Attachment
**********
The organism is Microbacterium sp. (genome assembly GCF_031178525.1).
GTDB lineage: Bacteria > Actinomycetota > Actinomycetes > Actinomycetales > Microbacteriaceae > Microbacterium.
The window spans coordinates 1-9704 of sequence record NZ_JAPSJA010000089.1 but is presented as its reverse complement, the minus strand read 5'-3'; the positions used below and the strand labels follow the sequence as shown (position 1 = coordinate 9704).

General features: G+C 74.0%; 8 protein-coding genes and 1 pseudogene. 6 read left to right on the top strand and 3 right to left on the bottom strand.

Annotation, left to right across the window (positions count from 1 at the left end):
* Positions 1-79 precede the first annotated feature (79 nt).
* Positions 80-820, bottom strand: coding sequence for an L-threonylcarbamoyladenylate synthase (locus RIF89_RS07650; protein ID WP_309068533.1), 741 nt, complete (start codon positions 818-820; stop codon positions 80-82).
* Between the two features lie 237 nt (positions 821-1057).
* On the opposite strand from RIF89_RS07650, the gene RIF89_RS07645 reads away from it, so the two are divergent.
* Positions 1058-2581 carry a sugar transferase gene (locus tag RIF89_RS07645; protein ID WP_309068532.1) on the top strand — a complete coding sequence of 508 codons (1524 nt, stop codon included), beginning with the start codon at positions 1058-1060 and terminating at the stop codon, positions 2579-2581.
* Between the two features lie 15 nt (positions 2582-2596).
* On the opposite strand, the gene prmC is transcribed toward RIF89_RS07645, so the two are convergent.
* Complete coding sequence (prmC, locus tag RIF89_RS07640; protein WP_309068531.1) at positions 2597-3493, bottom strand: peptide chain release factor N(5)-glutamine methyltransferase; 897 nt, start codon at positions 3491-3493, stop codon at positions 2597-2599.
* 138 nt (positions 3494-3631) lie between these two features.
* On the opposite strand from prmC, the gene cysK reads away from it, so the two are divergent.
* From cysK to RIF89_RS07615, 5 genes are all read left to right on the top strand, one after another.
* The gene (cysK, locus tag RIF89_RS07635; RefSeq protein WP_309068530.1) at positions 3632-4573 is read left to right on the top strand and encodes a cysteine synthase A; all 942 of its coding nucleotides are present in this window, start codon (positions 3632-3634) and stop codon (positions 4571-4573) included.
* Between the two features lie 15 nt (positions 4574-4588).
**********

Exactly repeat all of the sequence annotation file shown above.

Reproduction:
The organism is Microbacterium sp. (genome assembly GCF_031178525.1).
GTDB lineage: Bacteria > Actinomycetota > Actinomycetes > Actinomycetales > Microbacteriaceae > Microbacterium.
The window spans coordinates 1-9704 of sequence record NZ_JAPSJA010000089.1 but is presented as its reverse complement, the minus strand read 5'-3'; the positions used below and the strand labels follow the sequence as shown (position 1 = coordinate 9704).

General features: G+C 74.0%; 8 protein-coding genes and 1 pseudogene. 6 read left to right on the top strand and 3 right to left on the bottom strand.

Annotation, left to right across the window (positions count from 1 at the left end):
* Positions 1-79 precede the first annotated feature (79 nt).
* Positions 80-820, bottom strand: coding sequence for an L-threonylcarbamoyladenylate synthase (locus RIF89_RS07650; protein ID WP_309068533.1), 741 nt, complete (start codon positions 818-820; stop codon positions 80-82).
* Between the two features lie 237 nt (positions 821-1057).
* On the opposite strand from RIF89_RS07650, the gene RIF89_RS07645 reads away from it, so the two are divergent.
* Positions 1058-2581 carry a sugar transferase gene (locus tag RIF89_RS07645; protein ID WP_309068532.1) on the top strand — a complete coding sequence of 508 codons (1524 nt, stop codon included), beginning with the start codon at positions 1058-1060 and terminating at the stop codon, positions 2579-2581.
* Between the two features lie 15 nt (positions 2582-2596).
* On the opposite strand, the gene prmC is transcribed toward RIF89_RS07645, so the two are convergent.
* Complete coding sequence (prmC, locus tag RIF89_RS07640; protein WP_309068531.1) at positions 2597-3493, bottom strand: peptide chain release factor N(5)-glutamine methyltransferase; 897 nt, start codon at positions 3491-3493, stop codon at positions 2597-2599.
* 138 nt (positions 3494-3631) lie between these two features.
* On the opposite strand from prmC, the gene cysK reads away from it, so the two are divergent.
* From cysK to RIF89_RS07615, 5 genes are all read left to right on the top strand, one after another.
* The gene (cysK, locus tag RIF89_RS07635; RefSeq protein WP_309068530.1) at positions 3632-4573 is read left to right on the top strand and encodes a cysteine synthase A; all 942 of its coding nucleotides are present in this window, start codon (positions 3632-3634) and stop codon (positions 4571-4573) included.
* Between the two features lie 15 nt (positions 4574-4588).